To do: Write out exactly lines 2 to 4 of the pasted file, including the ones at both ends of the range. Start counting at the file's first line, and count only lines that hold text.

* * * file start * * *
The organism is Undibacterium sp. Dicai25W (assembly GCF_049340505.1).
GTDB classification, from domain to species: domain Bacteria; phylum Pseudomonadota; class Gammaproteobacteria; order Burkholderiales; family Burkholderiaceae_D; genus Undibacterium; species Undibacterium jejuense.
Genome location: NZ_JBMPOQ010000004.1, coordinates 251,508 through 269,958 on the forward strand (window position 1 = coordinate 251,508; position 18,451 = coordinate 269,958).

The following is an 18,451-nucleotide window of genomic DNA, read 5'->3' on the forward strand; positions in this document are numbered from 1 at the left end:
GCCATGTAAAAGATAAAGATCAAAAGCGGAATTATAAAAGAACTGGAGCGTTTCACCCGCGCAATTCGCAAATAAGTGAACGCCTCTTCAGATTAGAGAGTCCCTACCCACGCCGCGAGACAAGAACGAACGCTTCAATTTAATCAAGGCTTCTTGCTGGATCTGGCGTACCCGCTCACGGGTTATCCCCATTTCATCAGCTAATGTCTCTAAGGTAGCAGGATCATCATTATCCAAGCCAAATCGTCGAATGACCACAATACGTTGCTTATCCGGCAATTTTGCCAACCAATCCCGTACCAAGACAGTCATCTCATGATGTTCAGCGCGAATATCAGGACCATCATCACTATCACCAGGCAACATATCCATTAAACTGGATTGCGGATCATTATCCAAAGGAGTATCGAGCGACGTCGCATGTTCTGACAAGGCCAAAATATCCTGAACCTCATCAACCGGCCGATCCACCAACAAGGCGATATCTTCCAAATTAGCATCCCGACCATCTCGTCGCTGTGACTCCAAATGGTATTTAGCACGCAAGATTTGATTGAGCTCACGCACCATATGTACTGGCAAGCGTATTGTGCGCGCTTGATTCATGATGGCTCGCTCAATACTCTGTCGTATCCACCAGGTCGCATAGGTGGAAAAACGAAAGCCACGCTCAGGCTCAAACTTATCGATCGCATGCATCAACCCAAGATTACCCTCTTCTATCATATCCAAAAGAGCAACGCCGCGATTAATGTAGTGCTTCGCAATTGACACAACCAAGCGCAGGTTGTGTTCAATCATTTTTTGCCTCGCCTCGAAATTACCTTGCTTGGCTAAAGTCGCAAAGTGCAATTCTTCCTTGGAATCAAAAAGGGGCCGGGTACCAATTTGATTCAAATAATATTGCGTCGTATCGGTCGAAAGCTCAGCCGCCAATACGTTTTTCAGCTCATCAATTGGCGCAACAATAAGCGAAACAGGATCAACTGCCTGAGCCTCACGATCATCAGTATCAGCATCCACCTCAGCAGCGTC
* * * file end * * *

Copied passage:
GTDB classification, from domain to species: domain Bacteria; phylum Pseudomonadota; class Gammaproteobacteria; order Burkholderiales; family Burkholderiaceae_D; genus Undibacterium; species Undibacterium jejuense.
Genome location: NZ_JBMPOQ010000004.1, coordinates 251,508 through 269,958 on the forward strand (window position 1 = coordinate 251,508; position 18,451 = coordinate 269,958).

The following is an 18,451-nucleotide window of genomic DNA, read 5'->3' on the forward strand; positions in this document are numbered from 1 at the left end: